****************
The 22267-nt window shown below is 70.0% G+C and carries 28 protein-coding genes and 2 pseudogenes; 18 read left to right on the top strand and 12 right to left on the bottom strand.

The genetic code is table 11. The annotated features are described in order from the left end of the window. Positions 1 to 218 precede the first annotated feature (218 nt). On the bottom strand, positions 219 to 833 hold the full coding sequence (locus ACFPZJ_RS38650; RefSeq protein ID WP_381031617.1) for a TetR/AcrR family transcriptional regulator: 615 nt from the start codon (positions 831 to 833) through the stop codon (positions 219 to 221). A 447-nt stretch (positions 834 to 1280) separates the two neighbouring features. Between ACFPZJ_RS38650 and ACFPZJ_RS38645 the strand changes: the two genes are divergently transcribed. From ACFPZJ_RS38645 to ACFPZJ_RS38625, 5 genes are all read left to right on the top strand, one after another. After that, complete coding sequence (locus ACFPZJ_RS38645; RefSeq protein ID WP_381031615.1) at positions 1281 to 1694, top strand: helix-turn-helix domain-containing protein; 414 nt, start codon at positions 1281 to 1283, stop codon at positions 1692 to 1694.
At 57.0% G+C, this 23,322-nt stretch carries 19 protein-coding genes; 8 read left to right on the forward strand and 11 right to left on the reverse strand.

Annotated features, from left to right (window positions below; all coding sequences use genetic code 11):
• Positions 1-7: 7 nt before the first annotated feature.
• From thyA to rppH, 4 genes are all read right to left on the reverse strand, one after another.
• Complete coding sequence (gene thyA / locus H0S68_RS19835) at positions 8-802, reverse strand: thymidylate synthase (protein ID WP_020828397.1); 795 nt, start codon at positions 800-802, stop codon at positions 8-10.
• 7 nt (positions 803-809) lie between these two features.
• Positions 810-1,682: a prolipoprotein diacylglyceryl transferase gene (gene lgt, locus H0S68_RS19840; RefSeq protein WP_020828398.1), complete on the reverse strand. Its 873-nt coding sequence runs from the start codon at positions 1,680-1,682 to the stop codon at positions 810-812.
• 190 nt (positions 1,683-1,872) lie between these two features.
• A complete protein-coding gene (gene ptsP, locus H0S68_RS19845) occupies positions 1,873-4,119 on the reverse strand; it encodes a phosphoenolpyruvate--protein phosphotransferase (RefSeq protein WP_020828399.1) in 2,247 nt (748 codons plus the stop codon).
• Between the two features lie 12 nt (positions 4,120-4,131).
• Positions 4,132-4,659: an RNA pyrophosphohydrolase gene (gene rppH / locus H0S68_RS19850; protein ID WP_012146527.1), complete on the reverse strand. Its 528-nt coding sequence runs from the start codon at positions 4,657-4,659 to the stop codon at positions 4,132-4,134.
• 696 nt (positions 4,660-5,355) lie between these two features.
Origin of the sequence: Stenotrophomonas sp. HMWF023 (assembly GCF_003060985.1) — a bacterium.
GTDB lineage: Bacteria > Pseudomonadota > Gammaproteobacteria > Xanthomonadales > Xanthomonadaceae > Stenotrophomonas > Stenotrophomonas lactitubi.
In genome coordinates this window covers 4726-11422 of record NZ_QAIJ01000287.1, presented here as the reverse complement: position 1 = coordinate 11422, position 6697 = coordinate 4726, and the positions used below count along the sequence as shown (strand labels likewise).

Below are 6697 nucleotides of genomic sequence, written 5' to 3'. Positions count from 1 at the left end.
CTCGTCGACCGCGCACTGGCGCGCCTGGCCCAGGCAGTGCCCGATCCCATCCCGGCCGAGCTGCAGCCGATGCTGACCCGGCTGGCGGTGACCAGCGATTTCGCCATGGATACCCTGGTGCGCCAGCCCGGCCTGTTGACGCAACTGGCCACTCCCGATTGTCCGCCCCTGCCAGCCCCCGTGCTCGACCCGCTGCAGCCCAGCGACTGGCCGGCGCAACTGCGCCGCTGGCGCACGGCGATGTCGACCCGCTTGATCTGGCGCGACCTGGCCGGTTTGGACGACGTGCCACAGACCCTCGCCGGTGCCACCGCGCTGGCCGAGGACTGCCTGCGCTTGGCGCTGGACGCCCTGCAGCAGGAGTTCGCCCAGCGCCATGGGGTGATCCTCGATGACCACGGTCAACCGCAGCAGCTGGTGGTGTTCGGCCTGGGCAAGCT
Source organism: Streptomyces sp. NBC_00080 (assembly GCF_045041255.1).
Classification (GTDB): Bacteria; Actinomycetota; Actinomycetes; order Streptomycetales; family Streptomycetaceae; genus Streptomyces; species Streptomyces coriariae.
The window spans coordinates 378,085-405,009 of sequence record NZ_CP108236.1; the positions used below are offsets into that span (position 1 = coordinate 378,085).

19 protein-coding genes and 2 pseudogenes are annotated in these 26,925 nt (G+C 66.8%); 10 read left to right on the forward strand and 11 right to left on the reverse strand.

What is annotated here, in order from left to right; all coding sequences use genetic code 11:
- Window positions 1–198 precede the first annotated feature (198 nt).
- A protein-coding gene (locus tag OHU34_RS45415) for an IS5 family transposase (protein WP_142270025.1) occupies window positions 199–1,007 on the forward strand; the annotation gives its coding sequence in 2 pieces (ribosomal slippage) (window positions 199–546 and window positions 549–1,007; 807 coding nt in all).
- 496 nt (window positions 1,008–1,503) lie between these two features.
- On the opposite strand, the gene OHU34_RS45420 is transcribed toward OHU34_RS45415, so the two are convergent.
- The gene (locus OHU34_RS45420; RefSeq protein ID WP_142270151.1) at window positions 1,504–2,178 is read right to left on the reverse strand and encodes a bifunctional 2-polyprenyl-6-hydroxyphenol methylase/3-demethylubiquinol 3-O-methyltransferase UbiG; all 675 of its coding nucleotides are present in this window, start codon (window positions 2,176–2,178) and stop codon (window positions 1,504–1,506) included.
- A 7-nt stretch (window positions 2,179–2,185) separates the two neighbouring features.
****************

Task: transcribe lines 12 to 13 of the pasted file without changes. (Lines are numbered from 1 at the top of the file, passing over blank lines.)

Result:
• Between the two features lie 12 nt (positions 4,120-4,131).
• Positions 4,132-4,659: an RNA pyrophosphohydrolase gene (gene rppH / locus H0S68_RS19850; protein ID WP_012146527.1), complete on the reverse strand. Its 528-nt coding sequence runs from the start codon at positions 4,657-4,659 to the stop codon at positions 4,132-4,134.